Let’s say you made a ton of bad decisions, and get yourself in tons of debt.  You decide enough is enough, and you visit a financial planner who comes up with a comprehensive plan to get you out of debt.  Kill the credit cards, stop the travel, no more eating out etc.  Then he tells you “Once you get out of this hole, we will slowly re-introduce all your bad habits and hope for the best.”  No one in their right mind would say that’s a good plan!  But, since we LOVE cheese, we think re-introducing it after reaching our goals seems reasonable, if not “fair” in some way.  I mean after all, how can we survive without cheese??!  In reality, this is the theory behind every “diet” in the books, and that my friends is why diets don’t work!

Most of us care for and manage our money much more than we do our health.  Where are your priorities?  We put junk in our mouths when we would never think of putting 50 Octane gas into our precious vehicle.  We get the cheapest meat we can find and buy the most expensive cell phone and plan we very well can’t afford.  We afford the expensive car lease but not the gym membership that we so desperately need.  (The Nav and leather seats were only $40 more a month!) Why?  I would love to hear a good answer 😦

Your health is a long-term investment, don’t make it about short-term gains.  Your short-term gains lead to my long-term gains…my bank account that is.

Eat Clean, Be Smart, Think LONG-TERM



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Real Patient Data on an Insulin Pump Patient Plus 1

I saw a lady in follow up yesterday that was a great addition to our growing list of successful “Real Patient Data” series.  She is a 59 year old obese African American female with high blood pressure, diabetes, high cholesterol and sleep apnea.  I’ve seen her for many years and she has really struggled controlling her diabetes.  She actually ended up retiring a little early from her job over a year ago because she was finding it impossible to care for her diabetes and work at the same time.  We ramped up her insulin for a while and eventually convinced her to go on an insulin pump that should have taken care of things.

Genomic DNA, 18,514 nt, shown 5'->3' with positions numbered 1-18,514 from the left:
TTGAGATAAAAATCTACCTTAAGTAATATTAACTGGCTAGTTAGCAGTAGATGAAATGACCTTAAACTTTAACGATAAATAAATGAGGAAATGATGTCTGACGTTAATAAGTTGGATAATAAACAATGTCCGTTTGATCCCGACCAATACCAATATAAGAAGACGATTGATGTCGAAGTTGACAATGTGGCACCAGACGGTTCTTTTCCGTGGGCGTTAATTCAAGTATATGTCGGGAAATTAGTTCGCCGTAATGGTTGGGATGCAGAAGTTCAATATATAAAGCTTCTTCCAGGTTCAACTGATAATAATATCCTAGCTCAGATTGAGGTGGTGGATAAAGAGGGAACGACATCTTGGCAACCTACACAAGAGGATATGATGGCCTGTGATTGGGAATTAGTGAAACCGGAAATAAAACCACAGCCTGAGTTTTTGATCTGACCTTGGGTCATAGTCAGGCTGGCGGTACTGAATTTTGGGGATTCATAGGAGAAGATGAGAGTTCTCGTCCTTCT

After starting the pump we saw a great decrease in her Hemoglobin A1C which dropped from above 12 to10 and then to 9.  The problem is that it got stuck on 9 and we have not been able to lower it much more.  I increased the basal insulin pump rate several times, and it just did not have much influence.  We reviewed her diet and she truly does not eat too much or too badly, but she continue to eat her “heart healthy” oatmeal and cereal for breakfast and other carbs that she has been told for years are good for her.

I have broached the subject of Paleo with her a few times, but she never really considered it.  A month ago I saw her and she was convinced her numbers would be better because she had really stuck to her diet and not cheated at all.  The good news for her is that her A1C dropped!  Bad news is, it dropped from 9.01 to 9.00.  Dejected does not touch where she stood at this point.